Gloria, most of those are still red flags for me. Picking the puppy from a photo isn't as much anymore since many people shared that it is a a fairly common practice even within the working community. I know that the logical thing to do would be to nix this puppy right now and wait for one from a better litter from a more reputable breeder. Liz, it's not because of my friend that I am sticking with this puppy. As I mentioned before, the reason is very personal. It has to deal with family and as much as I value everyone here, it is not something that I want to share with people on a mostly anonymous public forum. It leaves me very emotionally invested in the situation and in this puppy even though I haven't met him yet. I'm not sure I'm strong enough to overcome the emotion with the logic. It's not something I'm happy about, but it is what it is.

 

I realize that this puppy could be very unhealthy and that I will be investing a lot of money in him if that's the case. I realize that he may have major temperament issues that I will have to deal with. These are things that I'm aware of and will do to give the puppy the best life possible. I know that this is a lesson learned and in the future I will work my hardest to not make the same mistakes and do the absolute best by the breed that I can. As I said before, I appreciate the responses and appreciate the time it takes for you to read and post them, even when it seems like I'm not listening, which I know is what it must seem like. But, again, I really do take all of this to heart.

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I will add to the voices that chime in to say it's not uncommon to place a working-bred pup from a photo. Many such litters aren't within easy driving distance of their new owners. A reputable breeder will know something about the temperament of each pup from having spent time with the litters, but ultimately, people choose according to the order they were on the list, and if you can't meet them in person, you look at the photos and you ask the breeder's advice, and those two items form the basis of your decision.

 

Just as a caution: anyone who thinks all is well because "My contract also states that I can always return the puppy for any reason, and if it's something that's their fault I would be entitled to a refund" may be deluding themselves. Most pet owners bring a puppy into their house and it immediately becomes a member of the family; returning it even in the face of severe genetic problems (which usually don't emerge for months and months) really doesn't represent an option. If you think you're attached to a pup you've never even seen already (based on some photos) to the point where it's hard to back out, how much harder will it be after you've bonded to a pup that's been in your home for six months?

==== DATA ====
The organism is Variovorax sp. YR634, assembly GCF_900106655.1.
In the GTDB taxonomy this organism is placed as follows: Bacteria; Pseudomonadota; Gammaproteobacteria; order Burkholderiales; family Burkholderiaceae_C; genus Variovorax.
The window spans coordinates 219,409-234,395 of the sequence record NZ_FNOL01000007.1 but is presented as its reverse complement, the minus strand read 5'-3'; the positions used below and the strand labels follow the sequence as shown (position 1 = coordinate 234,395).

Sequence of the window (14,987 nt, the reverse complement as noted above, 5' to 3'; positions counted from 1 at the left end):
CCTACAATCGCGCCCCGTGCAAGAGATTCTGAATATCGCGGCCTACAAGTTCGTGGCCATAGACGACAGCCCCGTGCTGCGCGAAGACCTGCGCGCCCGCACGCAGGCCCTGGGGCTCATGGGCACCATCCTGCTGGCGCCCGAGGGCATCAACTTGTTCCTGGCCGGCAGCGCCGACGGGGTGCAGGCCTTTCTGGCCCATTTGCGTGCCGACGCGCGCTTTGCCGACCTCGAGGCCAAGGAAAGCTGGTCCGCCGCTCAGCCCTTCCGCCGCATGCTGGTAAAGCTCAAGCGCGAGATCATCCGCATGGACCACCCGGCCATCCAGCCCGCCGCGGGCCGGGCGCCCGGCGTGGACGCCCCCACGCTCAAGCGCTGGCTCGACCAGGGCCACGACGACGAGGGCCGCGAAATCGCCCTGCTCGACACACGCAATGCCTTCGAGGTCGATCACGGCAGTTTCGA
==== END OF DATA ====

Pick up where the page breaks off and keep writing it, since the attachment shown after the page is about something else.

For what it's worth, this is how the least-reputable breeders survive. Family arrives "just to check a litter out", with the full intention of running the other way if they see red flags. Then they spot the puppy faces and all is lost.

 

If you decide to stick with this puppy, you might consider investing in pet insurance. That way if major health problems do emerge you won't be as deeply out of pocket. (Which is not to say that pups with health issues only come from "red flag" breeders - sh1t happens when you're dealing with live animals, it's just a matter of probability). As others have said, the purchase price can be nothing compared to the vet bills you could easily encounter during the first year.

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Just as a caution: anyone who thinks all is well because "My contract also states that I can always return the puppy for any reason, and if it's something that's their fault I would be entitled to a refund" may be deluding themselves. Most pet owners bring a puppy into their house and it immediately becomes a member of the family; returning it even in the face of severe genetic problems (which usually don't emerge for months and months) really doesn't represent an option. If you think you're attached to a pup you've never even seen already (based on some photos) to the point where it's hard to back out, how much harder will it be after you've bonded to a pup that's been in your home for six months?